Genesco, the footwear firm behind Journeys, Johnson & Murphy, and more brands saw a strong third quarter as a return to in-store shopping and its casual merchandise mix helped to deliver a robust performance.
The Nashville-based company posted record results for the third quarter, with net sales up 25% from last year to $601 million. Net income was $32.9 million, or $2.25 per share. And revenue growth, better-than-expected gross margins and expense leverage resulted in an operating income increase of almost 70% over pre-pandemic levels.
Strong consumer demand for a variety of brands and styles drove continued momentum as Journeys achieved record third quarter revenue and operating profit — marking the fourth consecutive quarter of record profitability even while operating with inventory almost 30% below pre-pandemic levels.
“The current fashion cycle, which I’ve been describing [as] shifting more into casual, plays into Journeys strength with a nicely diversified assortment,” Genesco CEO Mimi Vaughn noted on the company’s third quarter earnings call. “However, for this back-to-school, performance was strong in several categories across both casual and fashion athletic. Nine of the top 10 brands experienced year-over-year growth. In addition, the in-person back-to-school also drove a big pickup in non-footwear sales like backpacks, with non-footwear up over 50%.”
“Back-to-school is a major driver of Q3 sales in a normal year, and we prepared for and experienced very strong seasons in both the U.S. and the U.K. as students largely returned to in-person classes. While sales volumes typically moderate after the back-to-school rush, we were very encouraged that demand accelerated throughout the quarter and remained strong into October,” the executive said.
Plus, robust consumer appetite for in-person shopping, even as the number of COVID cases spiked, allowed the company to drive a 30% increase in store sales over last year, according to Vaughn. “Although traffic is still below pre-pandemic levels, it improved across the board to the best levels we’ve seen.”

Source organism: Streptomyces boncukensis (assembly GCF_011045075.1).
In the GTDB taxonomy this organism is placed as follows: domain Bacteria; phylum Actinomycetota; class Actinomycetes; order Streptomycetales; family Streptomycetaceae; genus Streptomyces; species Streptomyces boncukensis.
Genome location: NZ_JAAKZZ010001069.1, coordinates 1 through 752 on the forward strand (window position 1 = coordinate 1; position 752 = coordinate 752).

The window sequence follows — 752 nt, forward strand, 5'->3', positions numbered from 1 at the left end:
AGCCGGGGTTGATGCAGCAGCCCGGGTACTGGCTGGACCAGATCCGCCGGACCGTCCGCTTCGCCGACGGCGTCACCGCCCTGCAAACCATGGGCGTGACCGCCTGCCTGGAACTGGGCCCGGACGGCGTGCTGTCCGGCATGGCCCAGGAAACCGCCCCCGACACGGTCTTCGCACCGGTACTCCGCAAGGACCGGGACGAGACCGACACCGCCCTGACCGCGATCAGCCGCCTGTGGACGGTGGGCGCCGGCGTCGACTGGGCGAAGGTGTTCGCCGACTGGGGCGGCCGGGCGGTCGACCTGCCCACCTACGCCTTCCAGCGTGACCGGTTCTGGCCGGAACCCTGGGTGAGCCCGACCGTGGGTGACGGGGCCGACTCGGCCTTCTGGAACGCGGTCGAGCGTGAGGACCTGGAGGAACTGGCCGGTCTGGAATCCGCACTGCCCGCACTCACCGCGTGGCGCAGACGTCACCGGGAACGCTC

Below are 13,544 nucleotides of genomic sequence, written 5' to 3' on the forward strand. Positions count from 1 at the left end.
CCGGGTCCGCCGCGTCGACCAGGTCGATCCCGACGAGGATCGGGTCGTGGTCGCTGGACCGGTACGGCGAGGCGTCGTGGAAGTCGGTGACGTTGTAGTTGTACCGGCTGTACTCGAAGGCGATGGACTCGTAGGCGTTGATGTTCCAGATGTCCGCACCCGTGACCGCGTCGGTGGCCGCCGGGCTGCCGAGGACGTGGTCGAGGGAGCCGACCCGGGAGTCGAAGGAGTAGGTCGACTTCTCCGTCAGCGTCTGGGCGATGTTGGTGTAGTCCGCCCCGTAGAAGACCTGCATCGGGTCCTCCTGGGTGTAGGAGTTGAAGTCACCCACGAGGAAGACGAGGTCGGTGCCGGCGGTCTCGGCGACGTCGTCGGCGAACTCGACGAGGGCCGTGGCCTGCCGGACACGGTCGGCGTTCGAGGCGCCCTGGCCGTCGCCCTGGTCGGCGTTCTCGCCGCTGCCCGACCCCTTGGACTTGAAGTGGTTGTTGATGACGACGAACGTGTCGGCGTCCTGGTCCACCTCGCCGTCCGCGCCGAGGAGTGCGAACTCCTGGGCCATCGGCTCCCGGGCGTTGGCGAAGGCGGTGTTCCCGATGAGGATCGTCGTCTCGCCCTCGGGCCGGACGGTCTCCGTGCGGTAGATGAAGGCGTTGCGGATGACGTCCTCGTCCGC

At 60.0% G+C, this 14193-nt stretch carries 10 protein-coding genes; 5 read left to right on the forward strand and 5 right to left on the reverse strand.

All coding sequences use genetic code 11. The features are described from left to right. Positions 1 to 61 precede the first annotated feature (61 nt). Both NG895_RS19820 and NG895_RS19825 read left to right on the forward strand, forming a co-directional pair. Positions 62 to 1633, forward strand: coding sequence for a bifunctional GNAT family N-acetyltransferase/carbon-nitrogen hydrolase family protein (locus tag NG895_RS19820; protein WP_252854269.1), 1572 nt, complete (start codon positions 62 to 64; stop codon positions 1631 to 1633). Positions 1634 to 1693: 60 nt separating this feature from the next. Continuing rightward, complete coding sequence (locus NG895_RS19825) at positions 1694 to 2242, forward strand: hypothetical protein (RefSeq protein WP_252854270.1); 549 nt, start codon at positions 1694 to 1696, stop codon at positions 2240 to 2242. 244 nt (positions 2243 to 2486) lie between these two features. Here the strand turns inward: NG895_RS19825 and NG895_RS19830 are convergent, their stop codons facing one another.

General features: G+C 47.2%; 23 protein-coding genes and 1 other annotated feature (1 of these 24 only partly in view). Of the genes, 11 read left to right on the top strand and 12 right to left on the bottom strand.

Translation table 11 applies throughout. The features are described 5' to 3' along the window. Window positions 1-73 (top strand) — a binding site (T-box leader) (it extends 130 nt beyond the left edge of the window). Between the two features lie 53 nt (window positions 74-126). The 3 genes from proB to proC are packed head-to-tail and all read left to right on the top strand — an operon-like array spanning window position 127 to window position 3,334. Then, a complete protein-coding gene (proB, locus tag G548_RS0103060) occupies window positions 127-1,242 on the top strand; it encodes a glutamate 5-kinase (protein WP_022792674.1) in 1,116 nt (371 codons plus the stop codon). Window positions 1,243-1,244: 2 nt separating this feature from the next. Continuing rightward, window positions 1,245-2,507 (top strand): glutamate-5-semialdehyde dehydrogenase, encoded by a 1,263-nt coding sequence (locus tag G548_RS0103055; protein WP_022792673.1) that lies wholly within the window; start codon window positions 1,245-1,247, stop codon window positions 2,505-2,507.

As for Genesco’s branded side of the business, Vaughn noted that the company’s plan to reimagine Johnston & Murphy for a “more casual, more comfortable post-pandemic environment” is delivering tangible results. Hard hit by COVID, Johnston & Murphy is tracking well ahead of its turnaround goals, according to Vaughn. Sales improved further in Q3, both online and in stores but are still below levels seen two years ago due to the extended delays of return to the office and lower inventories from supply chain disruption, delayed deliveries and much stronger-than-expected demand. “We are especially pleased with the performance of Johnston & Murphy’s new athletically inspired casual product,” Vaughn said. “Casual footwear now makes up more than 70% of DTC footwear product sales with casual athletic increasing 120% versus last year.”
Rounding out the discussion on today’s earnings called, Vaughn called out Genesco’s licensed brands division as facing the biggest challenges from supply chain disruption, which led among other things, to much higher-than-expected freight costs. “On a positive note, there was strong demand for both Levi’s and Dockers footwear in value and full-price channels, which positions the business for improved profitability and supply challenges subside,” she said.
“Our footwear-focused strategy is delivering results,” Vaughn added. “COVID has provided the real opportunity to transform our business at a more rapid rate and we are on a very good pace delivering growth and improved operating margins and EPS.”